Lucy's relationship with music is a bit more tricky and Zarr handles that with compassion and shades of grey as well. Lucy loves music itself. After months of not even playing a note, she misses it like you miss the love of your life. But for her, music is wrapped around with her relationship with her mother and her grandfather, and even her dead grandmother. Their reactions to her dramatic departure from the public eye were anger and disappointment and feelings of betrayal (here we put all this effort into your education and this is how you repay us??) Lucy of course would rather do anything than return to music because it would mean they were right that she would miss it and want it back.
(I think Liz Burns put it best when she said they basically all went, "FINE!" "FINE!" and went off into different rooms to sulk and glare at each other.)

I loved how Lucy finds a way through all the morass of family expectations to work out what she wants and is prepared to do.

More: A Chair, A Fireplace, and a Tea Cozy
Bookshelves of Doom includes this book and a brief review on a roundup of piano-prodigy stories, so if that element appeals to you, here's some more reading.

Saturday, April 16, 2016

Book Review: The Fallout by S.A. Bodeen

Title: The Fallout
Author: SA Bodeen
Published: 2013
Source: Local Library
Summary: After living for six years in an underground bunker, mistakenly believing that the world had ended aboveground (and that his twin perished in the apocalypse), Eli and his family are trying to readjust to the real world - which was not destroyed. But their father's deception isn't over yet.
First Impressions: A pretty reasonable teen suspense novel, if a little on the quiet side for the genre. I really liked that Eli is very much a caretaker of his younger brothers and sisters, and in some ways his older sister. This nurturing aspect isn't one you see in teen male characters enough.
Later On: I think you really have to have read Bodeen's prequel, The Compound, to understand a lot of the family undercurrents that are moving underneath this story, particularly the messy stew of guilt and resentment that festers between Eli and his twin brother as they try to readjust to having each other again.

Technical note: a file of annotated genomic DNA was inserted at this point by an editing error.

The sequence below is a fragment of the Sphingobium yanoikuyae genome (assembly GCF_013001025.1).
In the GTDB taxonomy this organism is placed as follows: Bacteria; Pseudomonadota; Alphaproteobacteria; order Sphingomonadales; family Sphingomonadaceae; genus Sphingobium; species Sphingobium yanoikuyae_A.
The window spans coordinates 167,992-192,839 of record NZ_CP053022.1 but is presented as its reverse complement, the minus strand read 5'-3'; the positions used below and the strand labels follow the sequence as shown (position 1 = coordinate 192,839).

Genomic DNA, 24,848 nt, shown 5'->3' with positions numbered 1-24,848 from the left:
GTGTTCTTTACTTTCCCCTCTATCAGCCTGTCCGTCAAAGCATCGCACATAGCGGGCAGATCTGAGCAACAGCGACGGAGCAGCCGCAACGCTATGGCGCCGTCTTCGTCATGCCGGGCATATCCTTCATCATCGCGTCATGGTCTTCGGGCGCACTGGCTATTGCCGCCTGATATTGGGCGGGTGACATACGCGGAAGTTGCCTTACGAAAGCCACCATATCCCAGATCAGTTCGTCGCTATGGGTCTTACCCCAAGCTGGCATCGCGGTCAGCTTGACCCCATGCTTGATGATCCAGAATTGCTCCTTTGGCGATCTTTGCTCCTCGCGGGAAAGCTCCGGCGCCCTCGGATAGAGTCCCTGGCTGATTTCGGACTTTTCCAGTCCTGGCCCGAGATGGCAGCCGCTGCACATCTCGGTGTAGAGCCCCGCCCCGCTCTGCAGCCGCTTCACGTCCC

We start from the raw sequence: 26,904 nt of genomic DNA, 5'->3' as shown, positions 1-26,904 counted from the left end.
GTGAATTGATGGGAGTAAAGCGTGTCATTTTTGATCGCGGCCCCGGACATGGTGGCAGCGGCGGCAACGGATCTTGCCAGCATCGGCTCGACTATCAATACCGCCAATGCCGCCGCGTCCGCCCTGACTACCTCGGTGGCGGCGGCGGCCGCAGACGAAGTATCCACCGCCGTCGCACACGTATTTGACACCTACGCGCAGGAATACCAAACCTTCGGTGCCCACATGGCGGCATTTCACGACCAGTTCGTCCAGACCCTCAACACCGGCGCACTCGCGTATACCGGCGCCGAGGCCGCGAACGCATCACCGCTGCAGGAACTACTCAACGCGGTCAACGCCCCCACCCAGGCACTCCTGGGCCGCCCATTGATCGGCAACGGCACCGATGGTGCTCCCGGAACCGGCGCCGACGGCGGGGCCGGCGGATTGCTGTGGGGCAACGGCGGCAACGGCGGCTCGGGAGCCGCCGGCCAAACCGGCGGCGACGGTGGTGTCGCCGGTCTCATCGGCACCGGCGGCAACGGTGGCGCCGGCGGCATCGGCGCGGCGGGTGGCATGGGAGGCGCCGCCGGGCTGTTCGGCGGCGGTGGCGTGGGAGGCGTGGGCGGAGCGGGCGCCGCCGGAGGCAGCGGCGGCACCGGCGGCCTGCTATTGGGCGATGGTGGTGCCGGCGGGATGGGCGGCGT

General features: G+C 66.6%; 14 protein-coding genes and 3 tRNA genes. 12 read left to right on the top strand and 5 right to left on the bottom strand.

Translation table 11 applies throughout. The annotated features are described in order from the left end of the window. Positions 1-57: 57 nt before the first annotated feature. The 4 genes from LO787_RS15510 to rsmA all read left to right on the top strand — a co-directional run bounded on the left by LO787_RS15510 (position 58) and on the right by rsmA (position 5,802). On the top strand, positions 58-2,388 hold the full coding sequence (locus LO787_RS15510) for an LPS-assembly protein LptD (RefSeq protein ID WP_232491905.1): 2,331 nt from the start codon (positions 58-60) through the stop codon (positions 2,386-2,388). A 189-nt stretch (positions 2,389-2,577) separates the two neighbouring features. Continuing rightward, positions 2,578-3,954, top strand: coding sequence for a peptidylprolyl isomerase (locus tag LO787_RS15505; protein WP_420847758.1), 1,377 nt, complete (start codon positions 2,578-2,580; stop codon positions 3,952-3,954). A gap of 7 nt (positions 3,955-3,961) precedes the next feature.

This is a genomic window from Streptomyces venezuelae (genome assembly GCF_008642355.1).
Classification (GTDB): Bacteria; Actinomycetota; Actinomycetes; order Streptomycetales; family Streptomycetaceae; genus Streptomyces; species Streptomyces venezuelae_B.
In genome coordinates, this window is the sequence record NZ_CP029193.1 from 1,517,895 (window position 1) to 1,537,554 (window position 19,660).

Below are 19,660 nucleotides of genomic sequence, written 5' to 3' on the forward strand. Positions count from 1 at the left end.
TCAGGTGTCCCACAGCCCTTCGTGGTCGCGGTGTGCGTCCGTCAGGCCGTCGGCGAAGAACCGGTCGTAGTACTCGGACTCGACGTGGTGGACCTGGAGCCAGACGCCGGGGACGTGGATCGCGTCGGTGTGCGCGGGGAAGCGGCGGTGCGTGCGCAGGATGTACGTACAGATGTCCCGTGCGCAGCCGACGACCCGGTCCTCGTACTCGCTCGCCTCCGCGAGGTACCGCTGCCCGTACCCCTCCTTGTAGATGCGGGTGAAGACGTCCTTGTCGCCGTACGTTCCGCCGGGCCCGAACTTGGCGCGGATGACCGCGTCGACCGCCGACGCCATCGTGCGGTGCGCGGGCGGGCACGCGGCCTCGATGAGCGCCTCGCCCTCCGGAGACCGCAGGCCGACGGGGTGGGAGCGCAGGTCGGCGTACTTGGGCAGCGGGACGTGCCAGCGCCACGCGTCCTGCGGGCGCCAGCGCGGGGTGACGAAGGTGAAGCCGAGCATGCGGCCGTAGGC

I think this did wrap up a lot of the threads from the earlier book, especially the uneasy adjustment to actually living outside the bunker again. The subplot about their older sister's parentage felt a little tacked on until it folded into the main story about their father's deceptions and machinations.
More: I couldn't find a review to share from my blogroll, probably because this is three years old. If you reviewed this, let me know!

Wednesday, April 13, 2016

Book Review: The Scorpion Rules by Erin Bow

Title: The Scorpion Rules
Author: Erin Bow
Published: 2015
Source: NetGalley
Summary: Far in the future, most wars have been suppressed by a world-level AI, who holds children of world leaders hostage and kills them if their parents declare war on each other. Greta is one of these "prisoners of peace", resigned to her lot, resolved to face her possible fate with dignity. Into her calm, ordered existence comes Elian, neither resigned nor dignified, and shakes her world down to its foundations.
First Impressions: THIS DESTROYED ME ON AN EMOTIONAL LEVEL OH HELP
Later On: Now that I've calmed down.
This is an ugly book.
This is a beautiful book.
This is a book about people and AIs and countries and politics that are all ugly and beautiful and flawed and amazing. My favorite character was Tallis, the megalomaniac AI who holds all their lives in his digital hand, and somehow manages to convince you that his approach actually makes sense. Until you remember that he's a megalomaniac AI who's basically holding the entire world hostage. And then he's still actually one of my favorite characters.